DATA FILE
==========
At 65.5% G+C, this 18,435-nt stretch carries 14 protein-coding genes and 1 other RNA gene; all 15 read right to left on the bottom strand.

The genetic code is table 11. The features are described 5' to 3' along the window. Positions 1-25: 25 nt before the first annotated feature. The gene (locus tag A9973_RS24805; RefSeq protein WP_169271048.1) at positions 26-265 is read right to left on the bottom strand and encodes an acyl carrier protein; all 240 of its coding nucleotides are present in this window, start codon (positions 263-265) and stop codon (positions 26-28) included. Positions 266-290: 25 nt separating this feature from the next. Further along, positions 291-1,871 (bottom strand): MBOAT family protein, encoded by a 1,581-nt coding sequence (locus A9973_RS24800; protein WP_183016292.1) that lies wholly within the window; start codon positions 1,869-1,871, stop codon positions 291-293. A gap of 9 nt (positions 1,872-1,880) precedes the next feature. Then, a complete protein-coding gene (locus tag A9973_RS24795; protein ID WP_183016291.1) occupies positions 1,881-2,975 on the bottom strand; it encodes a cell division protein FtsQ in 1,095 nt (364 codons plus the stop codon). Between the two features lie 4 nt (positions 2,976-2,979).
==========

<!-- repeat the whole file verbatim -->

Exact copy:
At 65.5% G+C, this 18,435-nt stretch carries 14 protein-coding genes and 1 other RNA gene; all 15 read right to left on the bottom strand.

The genetic code is table 11. The features are described 5' to 3' along the window. Positions 1-25: 25 nt before the first annotated feature. The gene (locus tag A9973_RS24805; RefSeq protein WP_169271048.1) at positions 26-265 is read right to left on the bottom strand and encodes an acyl carrier protein; all 240 of its coding nucleotides are present in this window, start codon (positions 263-265) and stop codon (positions 26-28) included. Positions 266-290: 25 nt separating this feature from the next. Further along, positions 291-1,871 (bottom strand): MBOAT family protein, encoded by a 1,581-nt coding sequence (locus A9973_RS24800; protein WP_183016292.1) that lies wholly within the window; start codon positions 1,869-1,871, stop codon positions 291-293. A gap of 9 nt (positions 1,872-1,880) precedes the next feature. Then, a complete protein-coding gene (locus tag A9973_RS24795; protein ID WP_183016291.1) occupies positions 1,881-2,975 on the bottom strand; it encodes a cell division protein FtsQ in 1,095 nt (364 codons plus the stop codon). Between the two features lie 4 nt (positions 2,976-2,979).